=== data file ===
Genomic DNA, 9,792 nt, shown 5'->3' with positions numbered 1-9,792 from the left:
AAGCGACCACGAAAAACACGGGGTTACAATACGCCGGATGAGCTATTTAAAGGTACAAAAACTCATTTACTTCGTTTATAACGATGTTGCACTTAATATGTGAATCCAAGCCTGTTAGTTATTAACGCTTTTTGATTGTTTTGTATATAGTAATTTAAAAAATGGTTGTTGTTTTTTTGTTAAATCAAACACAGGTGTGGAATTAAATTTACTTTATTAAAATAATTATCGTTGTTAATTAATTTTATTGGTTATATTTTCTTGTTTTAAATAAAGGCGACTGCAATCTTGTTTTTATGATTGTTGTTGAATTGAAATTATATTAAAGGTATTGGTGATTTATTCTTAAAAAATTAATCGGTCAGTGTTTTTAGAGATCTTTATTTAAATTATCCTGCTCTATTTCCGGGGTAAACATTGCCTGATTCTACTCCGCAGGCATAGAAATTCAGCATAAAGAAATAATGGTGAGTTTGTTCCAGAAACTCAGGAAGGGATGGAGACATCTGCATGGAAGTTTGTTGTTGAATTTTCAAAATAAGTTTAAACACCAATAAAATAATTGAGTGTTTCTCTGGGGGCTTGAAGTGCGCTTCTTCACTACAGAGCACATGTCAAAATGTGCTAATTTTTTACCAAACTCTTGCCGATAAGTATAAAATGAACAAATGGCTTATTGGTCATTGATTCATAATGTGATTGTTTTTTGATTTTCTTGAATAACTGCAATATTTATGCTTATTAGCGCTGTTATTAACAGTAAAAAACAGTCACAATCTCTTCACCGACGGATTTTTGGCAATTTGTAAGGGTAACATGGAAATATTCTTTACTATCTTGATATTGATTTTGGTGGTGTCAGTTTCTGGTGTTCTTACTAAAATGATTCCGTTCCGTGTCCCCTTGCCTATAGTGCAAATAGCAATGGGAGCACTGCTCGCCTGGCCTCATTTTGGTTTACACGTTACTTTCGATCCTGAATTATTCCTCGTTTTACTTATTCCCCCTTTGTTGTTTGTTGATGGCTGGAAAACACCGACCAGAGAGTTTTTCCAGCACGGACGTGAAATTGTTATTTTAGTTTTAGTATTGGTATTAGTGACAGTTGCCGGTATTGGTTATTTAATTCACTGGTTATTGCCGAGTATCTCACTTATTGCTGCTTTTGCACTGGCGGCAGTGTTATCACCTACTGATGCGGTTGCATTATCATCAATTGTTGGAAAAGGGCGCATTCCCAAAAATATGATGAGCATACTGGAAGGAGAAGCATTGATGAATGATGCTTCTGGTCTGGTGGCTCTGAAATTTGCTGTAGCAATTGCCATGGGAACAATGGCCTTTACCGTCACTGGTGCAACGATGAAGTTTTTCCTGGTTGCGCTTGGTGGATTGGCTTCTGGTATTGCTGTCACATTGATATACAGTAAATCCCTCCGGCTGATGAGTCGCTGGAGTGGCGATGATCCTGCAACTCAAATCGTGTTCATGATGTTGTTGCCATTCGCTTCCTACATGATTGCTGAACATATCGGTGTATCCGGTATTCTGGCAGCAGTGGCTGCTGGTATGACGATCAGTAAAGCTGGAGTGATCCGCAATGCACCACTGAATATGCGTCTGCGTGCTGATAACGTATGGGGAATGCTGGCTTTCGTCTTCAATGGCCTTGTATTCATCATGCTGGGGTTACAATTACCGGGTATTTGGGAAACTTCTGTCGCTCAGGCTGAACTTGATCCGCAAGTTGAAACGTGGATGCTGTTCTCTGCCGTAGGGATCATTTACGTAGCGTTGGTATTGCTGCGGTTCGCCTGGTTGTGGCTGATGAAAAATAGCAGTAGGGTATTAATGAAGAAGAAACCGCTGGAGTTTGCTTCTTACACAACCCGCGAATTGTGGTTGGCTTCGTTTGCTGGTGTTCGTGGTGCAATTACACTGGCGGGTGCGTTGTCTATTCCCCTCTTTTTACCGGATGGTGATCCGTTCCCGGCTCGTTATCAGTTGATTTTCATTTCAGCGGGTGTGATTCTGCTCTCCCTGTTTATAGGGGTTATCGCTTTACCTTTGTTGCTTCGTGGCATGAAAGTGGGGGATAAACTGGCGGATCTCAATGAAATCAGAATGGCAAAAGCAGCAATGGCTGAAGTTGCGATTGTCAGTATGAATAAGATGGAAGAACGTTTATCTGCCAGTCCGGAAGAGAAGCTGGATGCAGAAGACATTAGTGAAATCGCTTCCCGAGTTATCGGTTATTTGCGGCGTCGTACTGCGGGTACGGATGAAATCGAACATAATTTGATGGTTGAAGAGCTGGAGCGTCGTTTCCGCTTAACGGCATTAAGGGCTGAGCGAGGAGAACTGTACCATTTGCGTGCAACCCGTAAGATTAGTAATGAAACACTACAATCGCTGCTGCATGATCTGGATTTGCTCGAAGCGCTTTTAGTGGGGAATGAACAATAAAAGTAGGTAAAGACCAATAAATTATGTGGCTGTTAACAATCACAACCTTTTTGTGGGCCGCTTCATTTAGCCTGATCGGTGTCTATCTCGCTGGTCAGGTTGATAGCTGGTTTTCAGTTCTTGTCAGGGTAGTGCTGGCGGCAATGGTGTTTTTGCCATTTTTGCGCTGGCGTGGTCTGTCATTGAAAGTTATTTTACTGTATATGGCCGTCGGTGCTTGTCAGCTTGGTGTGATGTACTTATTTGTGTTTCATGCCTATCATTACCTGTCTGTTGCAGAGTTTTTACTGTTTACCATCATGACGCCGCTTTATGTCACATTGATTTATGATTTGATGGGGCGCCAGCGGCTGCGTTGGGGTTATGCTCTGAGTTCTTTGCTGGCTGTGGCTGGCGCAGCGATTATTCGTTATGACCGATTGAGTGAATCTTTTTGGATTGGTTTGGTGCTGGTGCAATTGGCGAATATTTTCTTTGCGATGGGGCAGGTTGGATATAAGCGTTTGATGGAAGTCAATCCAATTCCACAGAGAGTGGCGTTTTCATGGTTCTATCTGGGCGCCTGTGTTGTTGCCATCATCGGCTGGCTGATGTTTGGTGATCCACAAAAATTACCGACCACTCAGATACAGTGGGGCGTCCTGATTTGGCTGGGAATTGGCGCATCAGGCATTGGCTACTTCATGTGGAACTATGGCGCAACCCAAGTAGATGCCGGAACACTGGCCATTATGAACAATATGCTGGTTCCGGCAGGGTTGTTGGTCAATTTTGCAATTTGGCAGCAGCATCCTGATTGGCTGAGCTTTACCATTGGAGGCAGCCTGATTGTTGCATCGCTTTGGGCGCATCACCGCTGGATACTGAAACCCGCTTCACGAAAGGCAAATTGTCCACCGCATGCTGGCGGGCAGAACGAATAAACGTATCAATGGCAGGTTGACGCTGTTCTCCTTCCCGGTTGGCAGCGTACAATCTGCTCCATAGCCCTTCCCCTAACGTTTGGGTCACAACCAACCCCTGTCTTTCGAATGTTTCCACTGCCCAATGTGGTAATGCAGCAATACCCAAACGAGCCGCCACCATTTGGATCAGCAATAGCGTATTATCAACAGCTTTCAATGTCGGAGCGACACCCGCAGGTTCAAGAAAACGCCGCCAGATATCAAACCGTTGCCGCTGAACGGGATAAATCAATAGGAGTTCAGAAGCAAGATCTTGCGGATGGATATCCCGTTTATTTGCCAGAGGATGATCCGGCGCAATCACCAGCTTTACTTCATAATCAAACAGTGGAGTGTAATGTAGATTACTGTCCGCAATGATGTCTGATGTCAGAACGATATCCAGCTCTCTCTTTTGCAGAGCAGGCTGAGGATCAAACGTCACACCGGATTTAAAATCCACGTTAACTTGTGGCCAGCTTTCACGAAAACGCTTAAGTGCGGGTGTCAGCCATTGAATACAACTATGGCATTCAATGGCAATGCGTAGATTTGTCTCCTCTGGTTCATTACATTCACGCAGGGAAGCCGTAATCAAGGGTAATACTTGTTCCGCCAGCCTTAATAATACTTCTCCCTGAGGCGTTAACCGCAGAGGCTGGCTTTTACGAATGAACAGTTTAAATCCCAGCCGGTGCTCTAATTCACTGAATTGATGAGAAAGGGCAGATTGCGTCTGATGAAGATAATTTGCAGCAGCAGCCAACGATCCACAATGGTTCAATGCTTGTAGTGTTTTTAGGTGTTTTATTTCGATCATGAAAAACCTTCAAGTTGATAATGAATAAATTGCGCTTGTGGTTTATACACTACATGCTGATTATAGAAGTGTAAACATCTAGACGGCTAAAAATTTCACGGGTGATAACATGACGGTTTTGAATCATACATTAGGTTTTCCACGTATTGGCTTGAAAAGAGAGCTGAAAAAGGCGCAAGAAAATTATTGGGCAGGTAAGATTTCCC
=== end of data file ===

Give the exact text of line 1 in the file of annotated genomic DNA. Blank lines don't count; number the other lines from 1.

Genomic DNA, 9,792 nt, shown 5'->3' with positions numbered 1-9,792 from the left: